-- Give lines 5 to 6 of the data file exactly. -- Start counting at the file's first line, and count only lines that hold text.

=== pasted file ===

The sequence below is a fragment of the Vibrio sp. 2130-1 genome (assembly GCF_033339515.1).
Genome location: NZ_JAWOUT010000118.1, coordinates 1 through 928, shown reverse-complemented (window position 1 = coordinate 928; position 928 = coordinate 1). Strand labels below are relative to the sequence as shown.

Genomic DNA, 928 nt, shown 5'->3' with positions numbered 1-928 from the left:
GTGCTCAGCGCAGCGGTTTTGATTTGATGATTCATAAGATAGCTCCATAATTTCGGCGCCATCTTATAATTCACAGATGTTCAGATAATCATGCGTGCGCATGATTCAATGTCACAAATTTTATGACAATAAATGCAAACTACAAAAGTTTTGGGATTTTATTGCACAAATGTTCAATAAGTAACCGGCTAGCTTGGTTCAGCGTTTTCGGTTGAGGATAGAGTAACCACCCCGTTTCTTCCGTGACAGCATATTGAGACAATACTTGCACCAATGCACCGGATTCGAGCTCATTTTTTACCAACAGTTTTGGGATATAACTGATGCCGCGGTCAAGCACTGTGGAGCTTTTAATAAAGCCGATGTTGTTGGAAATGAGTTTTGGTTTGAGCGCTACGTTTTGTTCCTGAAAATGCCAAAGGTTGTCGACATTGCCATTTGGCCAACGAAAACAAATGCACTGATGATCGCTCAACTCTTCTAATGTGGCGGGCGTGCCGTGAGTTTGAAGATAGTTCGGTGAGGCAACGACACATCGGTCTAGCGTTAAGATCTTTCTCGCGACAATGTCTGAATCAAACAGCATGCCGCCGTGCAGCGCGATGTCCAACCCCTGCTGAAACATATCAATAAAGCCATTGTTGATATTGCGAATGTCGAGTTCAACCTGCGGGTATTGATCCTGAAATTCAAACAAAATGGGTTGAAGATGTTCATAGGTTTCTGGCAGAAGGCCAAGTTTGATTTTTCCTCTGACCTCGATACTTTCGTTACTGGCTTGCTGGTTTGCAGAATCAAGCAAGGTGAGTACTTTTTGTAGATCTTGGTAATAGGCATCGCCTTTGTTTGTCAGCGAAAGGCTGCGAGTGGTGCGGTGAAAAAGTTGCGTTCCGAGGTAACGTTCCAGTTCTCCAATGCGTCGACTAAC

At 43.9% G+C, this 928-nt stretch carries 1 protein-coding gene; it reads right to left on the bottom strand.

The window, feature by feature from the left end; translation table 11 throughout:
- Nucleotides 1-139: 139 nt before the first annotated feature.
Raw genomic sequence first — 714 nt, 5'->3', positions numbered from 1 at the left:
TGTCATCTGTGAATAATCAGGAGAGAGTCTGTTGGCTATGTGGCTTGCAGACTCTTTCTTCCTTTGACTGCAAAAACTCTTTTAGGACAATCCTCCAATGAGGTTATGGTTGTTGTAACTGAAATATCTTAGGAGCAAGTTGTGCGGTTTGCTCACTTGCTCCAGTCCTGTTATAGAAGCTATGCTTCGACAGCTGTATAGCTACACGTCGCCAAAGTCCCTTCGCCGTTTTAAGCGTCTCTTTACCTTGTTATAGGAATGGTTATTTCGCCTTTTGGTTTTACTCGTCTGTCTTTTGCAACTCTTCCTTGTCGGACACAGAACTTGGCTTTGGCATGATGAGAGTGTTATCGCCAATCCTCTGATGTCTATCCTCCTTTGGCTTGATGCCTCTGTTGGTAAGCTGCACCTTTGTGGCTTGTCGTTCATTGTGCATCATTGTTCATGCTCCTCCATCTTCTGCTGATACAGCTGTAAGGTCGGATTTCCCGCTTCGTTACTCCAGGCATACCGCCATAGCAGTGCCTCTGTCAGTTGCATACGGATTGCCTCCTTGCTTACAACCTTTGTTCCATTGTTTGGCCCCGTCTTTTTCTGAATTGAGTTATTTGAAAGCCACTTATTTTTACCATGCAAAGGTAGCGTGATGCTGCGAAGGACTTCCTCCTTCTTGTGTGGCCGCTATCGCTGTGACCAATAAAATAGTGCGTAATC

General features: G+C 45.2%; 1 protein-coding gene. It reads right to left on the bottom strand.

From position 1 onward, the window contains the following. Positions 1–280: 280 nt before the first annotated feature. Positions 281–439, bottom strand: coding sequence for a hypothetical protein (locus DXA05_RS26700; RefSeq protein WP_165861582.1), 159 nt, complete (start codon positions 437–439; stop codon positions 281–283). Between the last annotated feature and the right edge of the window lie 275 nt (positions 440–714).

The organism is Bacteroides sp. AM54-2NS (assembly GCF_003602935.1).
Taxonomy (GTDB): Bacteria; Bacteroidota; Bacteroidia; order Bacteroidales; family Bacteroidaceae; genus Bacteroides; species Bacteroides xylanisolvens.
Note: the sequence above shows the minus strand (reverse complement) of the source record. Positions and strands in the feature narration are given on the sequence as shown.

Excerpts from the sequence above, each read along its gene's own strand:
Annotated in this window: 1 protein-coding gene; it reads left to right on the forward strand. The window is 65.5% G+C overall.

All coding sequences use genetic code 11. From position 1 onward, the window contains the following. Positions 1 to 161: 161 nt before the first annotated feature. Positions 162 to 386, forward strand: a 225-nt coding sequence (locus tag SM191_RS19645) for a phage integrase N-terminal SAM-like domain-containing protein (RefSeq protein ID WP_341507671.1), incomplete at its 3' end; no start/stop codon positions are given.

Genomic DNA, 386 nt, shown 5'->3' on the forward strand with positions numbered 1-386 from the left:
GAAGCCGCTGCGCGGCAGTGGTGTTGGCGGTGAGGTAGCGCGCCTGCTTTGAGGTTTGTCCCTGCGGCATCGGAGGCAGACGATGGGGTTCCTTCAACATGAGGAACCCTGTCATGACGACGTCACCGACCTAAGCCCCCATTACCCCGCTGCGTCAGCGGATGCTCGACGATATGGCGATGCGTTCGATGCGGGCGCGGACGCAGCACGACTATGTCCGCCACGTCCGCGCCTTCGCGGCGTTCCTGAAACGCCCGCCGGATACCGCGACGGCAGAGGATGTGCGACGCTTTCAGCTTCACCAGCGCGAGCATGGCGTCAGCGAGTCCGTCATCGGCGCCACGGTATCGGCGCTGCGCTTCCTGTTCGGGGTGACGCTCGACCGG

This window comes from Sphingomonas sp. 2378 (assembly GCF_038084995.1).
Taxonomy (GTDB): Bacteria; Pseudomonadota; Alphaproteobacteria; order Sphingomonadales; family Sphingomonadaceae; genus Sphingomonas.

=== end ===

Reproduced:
At 43.9% G+C, this 928-nt stretch carries 1 protein-coding gene; it reads right to left on the bottom strand.

The window, feature by feature from the left end; translation table 11 throughout: